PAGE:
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posted: 11/16/2013 8:00 AM

New technical school opens in Lisle

Students, staff members, dignitaries check out campus replacing Glendale Hts. site

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  • Instructor Dan Fleming talks with officials Friday touring the new Universal Technical Institute campus in Lisle. The 187,000-square-foot building opened this week at 2611 Corporate West Drive.

       Instructor Dan Fleming talks with officials Friday touring the new Universal Technical Institute campus in Lisle. The 187,000-square-foot building opened this week at 2611 Corporate West Drive.
    Daniel White | Staff Photographer

  • Lisle Mayor Joe Broda, center, listens to local marketing manager Mike Vivona, left, discuss the new UTI campus in Lisle. At right is Kim Norman, tour coordinator.

       Lisle Mayor Joe Broda, center, listens to local marketing manager Mike Vivona, left, discuss the new UTI campus in Lisle. At right is Kim Norman, tour coordinator.
    Daniel White | Staff Photographer

  • Julie Mueller, president of the Lisle UTI Campus, talks about the new teaching facility.

       Julie Mueller, president of the Lisle UTI Campus, talks about the new teaching facility.
    Daniel White | Staff Photographer

 
 

Now that students, faculty and staff members have settled into Universal Technical Institute's newest location in Lisle, local and state elected officials are taking time to welcome the technical school to the community.

Mayor Joe Broda and others on Friday toured the 187,000-square-foot building along Warrenville Road less than week after it replaced a former campus in Glendale Heights.

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UTI provides postsecondary education for students seeking careers as professional automotive, diesel, collision repair, motorcycle and marine technicians. It has 11 campuses across the country.

Campus President Julie Mueller said operations have ceased at UTI's previous Midwest campus in Glendale Heights. This week, students started attending classes in Lisle, she said.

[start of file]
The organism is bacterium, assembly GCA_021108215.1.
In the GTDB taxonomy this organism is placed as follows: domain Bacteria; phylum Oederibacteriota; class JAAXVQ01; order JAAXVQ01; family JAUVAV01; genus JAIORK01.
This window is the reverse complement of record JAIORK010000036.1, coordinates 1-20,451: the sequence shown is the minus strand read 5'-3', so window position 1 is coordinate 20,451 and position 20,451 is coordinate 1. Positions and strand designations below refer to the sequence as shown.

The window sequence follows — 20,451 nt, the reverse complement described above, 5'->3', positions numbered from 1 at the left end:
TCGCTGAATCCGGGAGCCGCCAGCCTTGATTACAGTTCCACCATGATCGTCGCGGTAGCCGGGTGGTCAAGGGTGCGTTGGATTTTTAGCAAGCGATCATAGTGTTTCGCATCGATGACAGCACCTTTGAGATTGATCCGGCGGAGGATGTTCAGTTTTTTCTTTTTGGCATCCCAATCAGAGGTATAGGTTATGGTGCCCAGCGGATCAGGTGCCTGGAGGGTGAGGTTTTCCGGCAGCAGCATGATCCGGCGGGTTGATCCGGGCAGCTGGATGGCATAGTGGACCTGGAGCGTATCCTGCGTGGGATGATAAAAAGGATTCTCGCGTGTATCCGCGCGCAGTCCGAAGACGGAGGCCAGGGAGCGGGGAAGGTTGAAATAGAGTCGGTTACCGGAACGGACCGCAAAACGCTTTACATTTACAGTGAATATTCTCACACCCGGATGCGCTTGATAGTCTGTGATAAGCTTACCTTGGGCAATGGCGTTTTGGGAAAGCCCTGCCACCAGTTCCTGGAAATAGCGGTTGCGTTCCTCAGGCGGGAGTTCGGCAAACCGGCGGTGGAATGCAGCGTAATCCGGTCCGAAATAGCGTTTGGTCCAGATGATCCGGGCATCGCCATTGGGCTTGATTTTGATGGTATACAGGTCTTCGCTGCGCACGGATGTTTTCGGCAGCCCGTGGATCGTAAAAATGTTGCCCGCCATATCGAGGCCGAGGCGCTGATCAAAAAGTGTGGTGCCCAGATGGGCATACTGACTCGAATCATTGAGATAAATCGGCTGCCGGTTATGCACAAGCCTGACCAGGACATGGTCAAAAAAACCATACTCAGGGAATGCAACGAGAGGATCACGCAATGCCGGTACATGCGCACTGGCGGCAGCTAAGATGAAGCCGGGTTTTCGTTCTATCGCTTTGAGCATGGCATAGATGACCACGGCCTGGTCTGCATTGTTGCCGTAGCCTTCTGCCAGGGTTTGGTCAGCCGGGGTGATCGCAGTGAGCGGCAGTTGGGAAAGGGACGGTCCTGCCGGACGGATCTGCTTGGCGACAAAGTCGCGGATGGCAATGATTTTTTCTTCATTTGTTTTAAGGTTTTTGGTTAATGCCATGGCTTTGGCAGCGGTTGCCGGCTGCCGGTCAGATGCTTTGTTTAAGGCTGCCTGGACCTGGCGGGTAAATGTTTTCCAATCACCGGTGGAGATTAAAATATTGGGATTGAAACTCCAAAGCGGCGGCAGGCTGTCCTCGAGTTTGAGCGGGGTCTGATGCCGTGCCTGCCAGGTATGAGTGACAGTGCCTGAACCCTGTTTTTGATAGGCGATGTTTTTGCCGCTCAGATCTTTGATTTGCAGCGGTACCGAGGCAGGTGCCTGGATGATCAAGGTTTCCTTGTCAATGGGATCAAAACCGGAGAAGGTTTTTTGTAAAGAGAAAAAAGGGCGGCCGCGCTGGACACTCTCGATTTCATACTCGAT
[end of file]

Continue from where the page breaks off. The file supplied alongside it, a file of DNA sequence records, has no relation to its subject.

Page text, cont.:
"It was overwhelmingly emotional," Mueller said of the first day. "To see the students coming in, every student had awe on their face. They were so proud."

Student Antonio Perez of Aurora said he enjoys the new campus, which includes classrooms, a learning resource center, and automotive and diesel labs filled with cars and trucks.

"This gives it that actual college feel," said Perez, a 34-year-old Army veteran who has been attending UTI since August 2012. "Everything is state-of-the-art."

The two-story structure has enough classrooms, offices and laboratory space to accommodate up to 2,000 students and as many as 150 faculty and staff members.

Broda said the structure is "a tremendous improvement" from the vacant corporate training center that used to be on the site at 2611 Corporate West Drive.

Unlike the old building that was abandoned and falling apart, UTI's new Midwest campus is "a breath of fresh air for this area."

"You can see it from the street," he said. "You can see it from the tollway. It's an asset to the village of Lisle."

The village provided millions of dollars in tax-increment financing -- limiting the amount of property taxes that go to local governments while the remaining taxes go into redevelopment -- for construction of the campus, which is expected to generate about $50 million in direct and indirect economic benefits to Lisle and the region, officials have said.

The campus draws students from across the Midwest. Nearly half of them come from 100 miles away or more. The school has departments that help students find housing and jobs.

UTI has partnered with more than 30 companies to create curricula tailored to manufacturers' standards and equip its campuses with the latest vehicles, equipment, tools and training aids, officials said.

State Rep. Jeanne Ives of Wheaton, who joined Friday afternoon's tour along with state Sen. Michael Connelly, said she's impressed with the Lisle campus.

"It reflects the level of competency and technical ability that's required in today's manufacturing and maintenance," Ives said.

Connelly, who lives in Lisle, said he often sees data showing there are numerous job openings in the region but a shortage of qualified applicants.

"These technical schools can fill that skill gap at a reasonable cost for kids who aren't destined for a four-year college," Connelly said. "That's good for the economy. It's certainly good for the state. And it's something that needs to be encouraged more."

Opens: Lisle TIF money helped finance new campus

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